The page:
Carcinoma of the thyroid gland is an uncommon cancer, but one of the most frequent malignancies of the endocrine system. Most thyroid cancers are derived from the follicular cells. Follicular carcinoma is considered more malignant than papillary thyroid carcinoma (PTC), and anaplastic thyroid cancer (ATC) is one of the most lethal human cancers. Even though several genetic lesions have been already described in human thyroid cancer, particularly in the papillary histotype, the mechanisms underlying the development of these neoplasias are still far from being completely elucidated. Some years ago, several studies were undertaken to analyze the expression of microRNAs (miRNAs or miRs) in thyroid carcinoma to evaluate a possible role of their deregulation in the process of carcinogenesis. These studies showed an aberrant microRNA expression profile that distinguishes unequivocally among PTC, ATC, and normal thyroid tissue. Here, other than summarizing the current findings on microRNA expression in human thyroid carcinomas, we discuss the mechanisms by which microRNA deregulation may play a role in thyroid carcinogenesis, and the possible use of microRNA knowledge in the diagnosis and therapy of thyroid neoplasms.

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Salvatore Ulisse, Enke Baldini, Matteo Toller, Jean-Guy Delcros, Aurélie Guého, Francesco Curcio, Enrico De Antoni, Laura Giacomelli, Francesco S Ambesi-Impiombato, Sarah Bocchini, Massimino D’Armiento, and Yannick Arlot-Bonnemains

Aurora-A kinase has recently been shown to be deregulated in thyroid cancer cells and tissues. Among the Aurora-A substrates identified, transforming acidic coiled-coil (TACC3), a member of the TACC family, plays an important role in cell cycle progression and alterations of its expression occur in different cancer tissues. In this study, we demonstrated the expression of the TACC3 gene in normal human thyroid cells (HTU5), and its modulation at both mRNA and protein levels during cell cycle. Its expression was found, with respect to HTU5 cells, unchanged in cells derived from a benign thyroid follicular tumor (HTU42), and significantly reduced in cell lines derived from follicular (FTC-133), papillary (B-CPAP), and anaplastic thyroid carcinomas (CAL-62 and 8305C). Moreover, in 16 differentiated thyroid cancer tissues, TACC3 mRNA levels were found, with respect to normal matched tissues, reduced by twofold in 56% of cases and increased by twofold in 44% of cases. In the same tissues, a correlation between the expression of the TACC3 and Aurora-A mRNAs was observed. TACC3 and Aurora-A interact in vivo in thyroid cells and both proteins localized onto the mitotic structure of thyroid cells. Finally, TACC3 localization on spindle microtubule was no more observed following the inhibition of Aurora kinase activity by VX-680. We propose that Aurora-A and TACC3 interaction is important to control the mitotic spindle organization required for proper chromosome segregation.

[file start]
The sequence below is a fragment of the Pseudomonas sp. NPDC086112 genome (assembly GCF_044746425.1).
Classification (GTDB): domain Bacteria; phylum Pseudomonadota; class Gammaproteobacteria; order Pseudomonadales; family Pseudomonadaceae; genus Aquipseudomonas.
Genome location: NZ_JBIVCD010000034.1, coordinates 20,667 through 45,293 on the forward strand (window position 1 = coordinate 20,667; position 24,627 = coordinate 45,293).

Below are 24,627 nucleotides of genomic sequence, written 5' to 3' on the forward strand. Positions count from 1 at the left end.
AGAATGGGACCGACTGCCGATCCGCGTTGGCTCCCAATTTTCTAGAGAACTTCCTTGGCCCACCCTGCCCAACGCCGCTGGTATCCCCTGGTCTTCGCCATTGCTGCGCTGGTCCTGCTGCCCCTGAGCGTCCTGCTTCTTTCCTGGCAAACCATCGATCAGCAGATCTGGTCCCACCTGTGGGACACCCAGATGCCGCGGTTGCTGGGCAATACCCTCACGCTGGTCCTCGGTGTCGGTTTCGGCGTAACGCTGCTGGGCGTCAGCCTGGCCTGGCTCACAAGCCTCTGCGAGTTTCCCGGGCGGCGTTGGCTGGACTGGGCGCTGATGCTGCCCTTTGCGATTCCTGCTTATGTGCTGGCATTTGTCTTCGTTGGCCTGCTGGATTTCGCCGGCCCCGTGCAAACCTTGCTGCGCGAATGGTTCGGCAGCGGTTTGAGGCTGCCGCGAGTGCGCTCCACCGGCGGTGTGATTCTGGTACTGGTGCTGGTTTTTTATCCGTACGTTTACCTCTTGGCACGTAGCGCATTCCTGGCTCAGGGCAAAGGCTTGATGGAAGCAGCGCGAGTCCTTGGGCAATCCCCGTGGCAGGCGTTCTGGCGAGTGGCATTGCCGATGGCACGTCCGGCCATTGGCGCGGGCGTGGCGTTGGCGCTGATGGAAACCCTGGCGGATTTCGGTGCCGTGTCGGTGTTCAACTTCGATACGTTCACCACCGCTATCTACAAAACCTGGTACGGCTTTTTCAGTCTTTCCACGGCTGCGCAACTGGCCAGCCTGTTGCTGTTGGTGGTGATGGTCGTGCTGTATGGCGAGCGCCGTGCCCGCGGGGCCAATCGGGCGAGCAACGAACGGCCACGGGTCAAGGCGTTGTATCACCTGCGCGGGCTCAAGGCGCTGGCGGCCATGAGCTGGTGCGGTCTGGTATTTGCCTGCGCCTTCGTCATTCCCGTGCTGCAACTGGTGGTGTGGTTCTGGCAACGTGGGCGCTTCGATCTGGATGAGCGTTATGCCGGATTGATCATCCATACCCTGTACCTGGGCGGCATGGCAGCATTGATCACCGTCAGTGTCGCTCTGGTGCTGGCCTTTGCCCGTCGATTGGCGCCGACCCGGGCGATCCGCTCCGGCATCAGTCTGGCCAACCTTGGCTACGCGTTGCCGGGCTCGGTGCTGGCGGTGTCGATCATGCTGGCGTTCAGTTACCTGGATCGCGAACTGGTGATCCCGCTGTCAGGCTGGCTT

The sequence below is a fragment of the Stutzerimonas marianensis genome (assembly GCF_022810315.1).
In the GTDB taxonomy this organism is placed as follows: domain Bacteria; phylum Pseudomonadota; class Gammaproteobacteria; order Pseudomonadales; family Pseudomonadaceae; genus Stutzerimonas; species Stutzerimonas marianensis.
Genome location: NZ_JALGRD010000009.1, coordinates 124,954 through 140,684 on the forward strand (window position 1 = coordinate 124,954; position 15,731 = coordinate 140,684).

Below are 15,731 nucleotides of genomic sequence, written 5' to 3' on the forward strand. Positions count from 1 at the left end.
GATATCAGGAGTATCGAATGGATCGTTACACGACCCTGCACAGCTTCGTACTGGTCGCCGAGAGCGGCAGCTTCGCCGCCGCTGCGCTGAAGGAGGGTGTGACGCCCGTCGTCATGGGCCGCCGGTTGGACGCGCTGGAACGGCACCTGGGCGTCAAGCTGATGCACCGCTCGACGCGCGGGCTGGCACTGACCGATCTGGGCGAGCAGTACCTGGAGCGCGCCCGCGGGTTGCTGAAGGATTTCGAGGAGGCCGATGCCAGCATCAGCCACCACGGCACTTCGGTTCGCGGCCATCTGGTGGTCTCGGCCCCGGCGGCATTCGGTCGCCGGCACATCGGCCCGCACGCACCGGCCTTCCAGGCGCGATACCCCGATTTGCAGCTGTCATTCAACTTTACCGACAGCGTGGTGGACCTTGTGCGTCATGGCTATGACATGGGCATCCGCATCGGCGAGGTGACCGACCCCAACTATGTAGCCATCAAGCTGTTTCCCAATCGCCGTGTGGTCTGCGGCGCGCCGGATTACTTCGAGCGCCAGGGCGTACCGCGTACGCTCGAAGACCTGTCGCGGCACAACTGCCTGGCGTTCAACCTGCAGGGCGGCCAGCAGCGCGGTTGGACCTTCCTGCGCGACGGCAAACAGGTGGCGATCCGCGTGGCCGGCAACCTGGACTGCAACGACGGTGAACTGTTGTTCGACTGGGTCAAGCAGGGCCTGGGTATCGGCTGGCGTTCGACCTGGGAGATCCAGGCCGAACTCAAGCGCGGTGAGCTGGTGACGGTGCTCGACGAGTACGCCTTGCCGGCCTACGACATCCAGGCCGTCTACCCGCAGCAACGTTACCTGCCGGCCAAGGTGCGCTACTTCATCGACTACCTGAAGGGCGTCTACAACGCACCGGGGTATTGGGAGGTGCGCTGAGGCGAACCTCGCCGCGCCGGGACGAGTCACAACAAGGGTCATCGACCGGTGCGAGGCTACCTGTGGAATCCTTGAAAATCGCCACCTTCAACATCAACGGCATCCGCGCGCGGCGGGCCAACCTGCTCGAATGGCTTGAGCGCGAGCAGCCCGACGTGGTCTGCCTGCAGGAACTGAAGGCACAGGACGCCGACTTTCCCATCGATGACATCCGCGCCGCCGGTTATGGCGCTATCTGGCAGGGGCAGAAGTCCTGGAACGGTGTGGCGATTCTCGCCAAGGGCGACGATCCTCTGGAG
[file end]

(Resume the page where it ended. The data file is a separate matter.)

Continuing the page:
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Maria Trovato, Alessandra Ulivieri, Roberto Dominici, Rosaria Maddalena Ruggeri, Enrica Vitarelli, Salvatore Benvenga, Gaetano Barresi, Francesco Trimarchi, Ercole Brunetti, Aldo Vecchione, Mario Andreoli, and Salvatore Sciacchitano

A careful pathological examination often reveals the presence of different lesions at various stages of tumor progression and invasion, even in those thyroid glands presenting with solitary nodules. Each thyroid lesion is composed of many different cell types, reflecting the marked heterogeneity of normal thyroid tissue. Among the different chromosome regions altered in thyroid tumors, 7q21 appears to be specifically involved in malignant tumors, especially of the follicular type. This study was conducted to analyze the loss of heterozygosity (LOH) pattern at 7q21 in pure populations of cells from each single lesion harbored in surgically removed thyroid glands, and to evaluate its clinical significance. One hundred and forty-two thyroid glands were examined, all showing, as a common trait, a goitrous appearance associated with one single lesion in 114 cases and with more than one in the remaining 28 cases. A total number of 318 lesions was analyzed, consisting of 142 goiters (TG), 48 hyperplasias (TH), 80 adenomas (TA) and 48 carcinomas (TC). Five different types of cells were isolated by laser capture microdissection from each lesion. DNA was analyzed by PCR and polyacrylamide gel electrophoresis in search of LOH affecting five microsatellite markers, D7S660, D7S630, D7S492, D7S657, and D7S689. We detected LOH at 7q21 not only in thyroid malignant tumors but also in benign lesions. Allelic loss occurred exclusively in dark nucleus and eosinophilic cytoplasm cells, commonly observed in the follicular type of lesions. In these types of lesions allelic loss frequency increases along with neoplastic transformation (9% in TG, 41% in TH, 68% in TA and 100% in TC), and is directly correlated with thyroid gland volume as well as with the presence of multiple lesions. The highest LOH rate was observed for D7S492, indicating that the recurrent region of deletion was localized at the corresponding genetic locus at 7q21.2, in the same position where the common fragile site FRA7E was previously mapped. LOH at this locus represents an early event in the development of follicular TC and is associated with intense growth of thyroid glands.

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Dang Vu-Phan, Vladimir Grachtchouk, Jingcheng Yu, Lesley A Colby, Max S Wicha, and Ronald J Koenig